(3) Foreign capital restrictions in the services industry
India currently bans foreign investment in the retail business such as supermarkets and convenience stores. We hope the Indian government would open this business sector to foreign capital as foreign investors can help make India’s distribution industry more efficient.
There are other restrictions on foreign capital in India’s services industry. In real estate, foreign investors are only allowed to participate in housing projects that are larger than 10 hectares in scale. In banking, while restrictions on 100 percent foreign ownership will be lifted by March 2009, foreign ownership is currently capped at 49 percent. In external commercial borrowings, amounts exceeding US$50 million are restricted to a minimum maturity of five years, thus limiting the flexibility of foreign businesses to raise funds. In the insurance industry, foreign businesses can only hold a maximum 26 percent stake. In telecommunications, there is also a cap on maximum foreign ownership, which differs from sector to sector.
To quickly and steadily loosen up and scrap restrictions on the participation of foreign capital in the restricted business fields will help invigorate the services industry, and benefit the public as well as business sector in India. We strongly hope the Indian government will continue to act aggressively in removing capital restrictions.
3. Taxation System
India is highly dependent on import tariffs as a source of government revenue, with customs duties accounting for approximately 10 percent of the central government’s total revenues (including government borrowings). As India has been asked by its potential EPA partners to bring down its tariffs, it is desirable that the Indian government take the opportunity to overhaul its taxation system and adopt a more balanced tax structure that does not excessively rely on income from customs duties.
For the sake of promoting the inflow of foreign investment, we hope India would eliminate the double-tier corporate taxation system for foreign and domestic corporations (the effective corporate tax for foreign businesses is 41.82 percent, compared with 33.66 percent for domestic businesses). India should also reform its complex taxation system i), which differs from state to state ii), make the tax structure more transparent and clear to foreign businesses, and ensure that taxation is enforced properly. We hope India would not levy new taxes or raise existing taxes to compensate for a reduction of tariffs through EPA.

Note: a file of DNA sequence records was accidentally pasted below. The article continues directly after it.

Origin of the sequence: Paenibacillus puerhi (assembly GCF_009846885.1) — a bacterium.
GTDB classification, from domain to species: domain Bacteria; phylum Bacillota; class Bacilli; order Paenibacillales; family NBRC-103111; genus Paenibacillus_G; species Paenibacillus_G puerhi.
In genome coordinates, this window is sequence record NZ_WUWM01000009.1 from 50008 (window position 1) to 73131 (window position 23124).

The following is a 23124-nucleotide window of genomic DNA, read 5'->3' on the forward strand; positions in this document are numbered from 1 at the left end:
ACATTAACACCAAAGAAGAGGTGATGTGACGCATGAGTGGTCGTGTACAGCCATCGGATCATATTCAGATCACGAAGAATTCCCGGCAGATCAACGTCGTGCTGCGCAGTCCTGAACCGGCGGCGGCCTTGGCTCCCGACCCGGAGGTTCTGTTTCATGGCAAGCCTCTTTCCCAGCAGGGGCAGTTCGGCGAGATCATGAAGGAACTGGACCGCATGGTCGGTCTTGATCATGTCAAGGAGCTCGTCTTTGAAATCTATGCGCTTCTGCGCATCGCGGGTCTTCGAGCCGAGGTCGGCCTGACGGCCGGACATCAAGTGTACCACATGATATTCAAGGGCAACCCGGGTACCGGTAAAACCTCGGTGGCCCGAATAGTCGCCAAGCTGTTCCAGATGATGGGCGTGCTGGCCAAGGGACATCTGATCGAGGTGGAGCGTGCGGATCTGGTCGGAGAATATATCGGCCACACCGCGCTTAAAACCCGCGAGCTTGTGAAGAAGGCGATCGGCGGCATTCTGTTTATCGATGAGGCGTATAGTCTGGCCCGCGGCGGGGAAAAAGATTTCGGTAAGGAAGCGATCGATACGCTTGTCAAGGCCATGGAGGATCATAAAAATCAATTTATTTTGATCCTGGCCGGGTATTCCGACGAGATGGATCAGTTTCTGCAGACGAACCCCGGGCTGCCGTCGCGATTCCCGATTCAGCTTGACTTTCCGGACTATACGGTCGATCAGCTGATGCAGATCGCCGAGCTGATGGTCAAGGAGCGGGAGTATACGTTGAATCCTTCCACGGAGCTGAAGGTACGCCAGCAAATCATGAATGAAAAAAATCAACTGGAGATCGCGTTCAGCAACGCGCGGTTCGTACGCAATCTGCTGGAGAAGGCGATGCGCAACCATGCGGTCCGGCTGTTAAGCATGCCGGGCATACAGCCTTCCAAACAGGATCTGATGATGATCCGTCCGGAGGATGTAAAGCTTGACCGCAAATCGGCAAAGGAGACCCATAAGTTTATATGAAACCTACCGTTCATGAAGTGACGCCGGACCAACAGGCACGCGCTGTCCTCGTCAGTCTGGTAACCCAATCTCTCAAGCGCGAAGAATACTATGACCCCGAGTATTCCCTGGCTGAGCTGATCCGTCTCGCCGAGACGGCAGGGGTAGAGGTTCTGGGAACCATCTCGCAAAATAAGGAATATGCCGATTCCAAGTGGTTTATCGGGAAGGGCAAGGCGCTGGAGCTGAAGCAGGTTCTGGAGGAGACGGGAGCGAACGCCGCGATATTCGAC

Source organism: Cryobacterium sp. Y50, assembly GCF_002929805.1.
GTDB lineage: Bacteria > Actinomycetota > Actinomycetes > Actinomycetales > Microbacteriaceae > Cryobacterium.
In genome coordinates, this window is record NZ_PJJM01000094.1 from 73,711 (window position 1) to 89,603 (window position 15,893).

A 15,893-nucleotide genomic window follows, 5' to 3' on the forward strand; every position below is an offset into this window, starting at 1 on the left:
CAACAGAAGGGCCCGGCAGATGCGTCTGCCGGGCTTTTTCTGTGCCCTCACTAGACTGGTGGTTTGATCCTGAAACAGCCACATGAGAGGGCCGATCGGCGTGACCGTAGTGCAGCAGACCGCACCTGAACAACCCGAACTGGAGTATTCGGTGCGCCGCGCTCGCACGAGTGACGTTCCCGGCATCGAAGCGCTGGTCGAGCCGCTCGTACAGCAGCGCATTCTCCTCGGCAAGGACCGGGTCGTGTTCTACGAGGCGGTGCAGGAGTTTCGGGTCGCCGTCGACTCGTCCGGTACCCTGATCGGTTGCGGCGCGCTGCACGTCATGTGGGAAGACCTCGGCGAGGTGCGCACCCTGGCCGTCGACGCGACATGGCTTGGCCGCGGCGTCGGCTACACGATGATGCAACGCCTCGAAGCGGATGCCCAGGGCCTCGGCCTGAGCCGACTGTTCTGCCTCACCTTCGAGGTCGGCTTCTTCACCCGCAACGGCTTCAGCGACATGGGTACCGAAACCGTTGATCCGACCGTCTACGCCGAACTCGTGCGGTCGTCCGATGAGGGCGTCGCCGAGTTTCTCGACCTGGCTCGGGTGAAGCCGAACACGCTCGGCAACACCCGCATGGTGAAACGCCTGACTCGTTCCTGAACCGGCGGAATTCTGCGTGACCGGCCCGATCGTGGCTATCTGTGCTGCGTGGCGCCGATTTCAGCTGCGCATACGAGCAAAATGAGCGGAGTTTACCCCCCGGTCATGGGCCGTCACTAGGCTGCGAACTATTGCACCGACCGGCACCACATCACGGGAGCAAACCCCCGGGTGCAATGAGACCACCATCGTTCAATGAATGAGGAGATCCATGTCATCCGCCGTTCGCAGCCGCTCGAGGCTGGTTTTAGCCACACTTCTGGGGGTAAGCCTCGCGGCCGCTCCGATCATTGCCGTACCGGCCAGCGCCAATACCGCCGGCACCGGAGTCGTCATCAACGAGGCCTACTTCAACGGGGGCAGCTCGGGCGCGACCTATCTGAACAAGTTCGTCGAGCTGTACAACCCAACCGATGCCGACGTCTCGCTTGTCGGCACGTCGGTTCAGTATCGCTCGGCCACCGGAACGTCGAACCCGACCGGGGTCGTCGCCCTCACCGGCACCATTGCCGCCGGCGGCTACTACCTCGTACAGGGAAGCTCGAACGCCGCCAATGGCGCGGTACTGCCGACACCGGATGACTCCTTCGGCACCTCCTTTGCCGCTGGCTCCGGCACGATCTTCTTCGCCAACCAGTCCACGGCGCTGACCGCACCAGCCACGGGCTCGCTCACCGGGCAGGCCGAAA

4. Create a Solid Environment for Business Operation
An infrastructure that is vital for smooth business operations — such as electric power, roads, industrial water supply, airports, seaports and telecommunications — is still inadequate in India.
The situation could become a bottleneck for future economic growth. A good infrastructure is not only a prerequisite to attract foreign investment; it also contributes to better living standards and greater business efficiency. While Japan, through ODA and private-sector technology and know-how, will cooperate with India to improve its infrastructure, we hope India would make greater efforts on its own in this respect.
(2) Labor law
In India, businesses that have more than 100 employees are required to obtain permission from the state government before they can retrench a worker. Such a labor law, which is rigid by international standards, hampers scrap-and-build corporate strategies and discourages investment in new business. We hope India would speed up the review of its labor laws from the viewpoint of improving its investment environment for both domestic and foreign businesses.
- For instance, the effective tariff is the basic customs rate (0%, 5%, 10%, 12.5% in principle) plus a Special Additional Duty that is equal in amount to the Excise Tax, which is levied on domestic manufactured products at the point of shipment (mostly at 8% or 16%). In the case of products such as automobiles, the effective tariff further includes a Special Excise Duty, a Countervailing Duty (mostly at 4%) and an Education Cess (which is 2% on top of the import duty).
- For instance, while a value-added tax was introduced in April 2005, some state governments have refused to levy such tax.